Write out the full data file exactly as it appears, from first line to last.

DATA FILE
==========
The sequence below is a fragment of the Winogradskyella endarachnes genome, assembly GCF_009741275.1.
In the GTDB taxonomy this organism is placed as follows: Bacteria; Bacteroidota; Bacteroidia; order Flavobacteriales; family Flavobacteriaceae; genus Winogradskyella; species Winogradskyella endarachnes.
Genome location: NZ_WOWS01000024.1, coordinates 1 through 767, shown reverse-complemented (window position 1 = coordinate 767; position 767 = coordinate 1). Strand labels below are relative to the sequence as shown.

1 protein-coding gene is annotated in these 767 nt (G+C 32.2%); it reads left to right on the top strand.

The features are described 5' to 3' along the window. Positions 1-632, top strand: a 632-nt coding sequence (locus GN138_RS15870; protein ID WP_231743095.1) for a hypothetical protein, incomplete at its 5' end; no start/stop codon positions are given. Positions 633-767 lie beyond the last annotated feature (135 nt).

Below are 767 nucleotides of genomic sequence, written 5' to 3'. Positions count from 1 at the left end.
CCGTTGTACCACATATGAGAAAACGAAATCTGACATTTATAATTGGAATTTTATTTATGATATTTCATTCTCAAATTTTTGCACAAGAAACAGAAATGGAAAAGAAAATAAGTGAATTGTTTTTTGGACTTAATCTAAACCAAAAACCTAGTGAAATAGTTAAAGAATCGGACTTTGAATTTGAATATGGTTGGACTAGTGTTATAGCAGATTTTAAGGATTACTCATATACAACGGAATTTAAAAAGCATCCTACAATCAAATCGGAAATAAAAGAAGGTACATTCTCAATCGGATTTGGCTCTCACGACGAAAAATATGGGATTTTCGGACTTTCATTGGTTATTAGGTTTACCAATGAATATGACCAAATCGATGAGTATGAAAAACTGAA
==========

The sequence below is a fragment of the Winogradskyella endarachnes genome, assembly GCF_009741275.1.
In the GTDB taxonomy this organism is placed as follows: Bacteria; Bacteroidota; Bacteroidia; order Flavobacteriales; family Flavobacteriaceae; genus Winogradskyella; species Winogradskyella endarachnes.
Genome location: NZ_WOWS01000024.1, coordinates 1 through 767, shown reverse-complemented (window position 1 = coordinate 767; position 767 = coordinate 1). Strand labels below are relative to the sequence as shown.

1 protein-coding gene is annotated in these 767 nt (G+C 32.2%); it reads left to right on the top strand.

The features are described 5' to 3' along the window. Positions 1-632, top strand: a 632-nt coding sequence (locus GN138_RS15870; protein ID WP_231743095.1) for a hypothetical protein, incomplete at its 5' end; no start/stop codon positions are given. Positions 633-767 lie beyond the last annotated feature (135 nt).

Below are 767 nucleotides of genomic sequence, written 5' to 3'. Positions count from 1 at the left end.
CCGTTGTACCACATATGAGAAAACGAAATCTGACATTTATAATTGGAATTTTATTTATGATATTTCATTCTCAAATTTTTGCACAAGAAACAGAAATGGAAAAGAAAATAAGTGAATTGTTTTTTGGACTTAATCTAAACCAAAAACCTAGTGAAATAGTTAAAGAATCGGACTTTGAATTTGAATATGGTTGGACTAGTGTTATAGCAGATTTTAAGGATTACTCATATACAACGGAATTTAAAAAGCATCCTACAATCAAATCGGAAATAAAAGAAGGTACATTCTCAATCGGATTTGGCTCTCACGACGAAAAATATGGGATTTTCGGACTTTCATTGGTTATTAGGTTTACCAATGAATATGACCAAATCGATGAGTATGAAAAACTGAA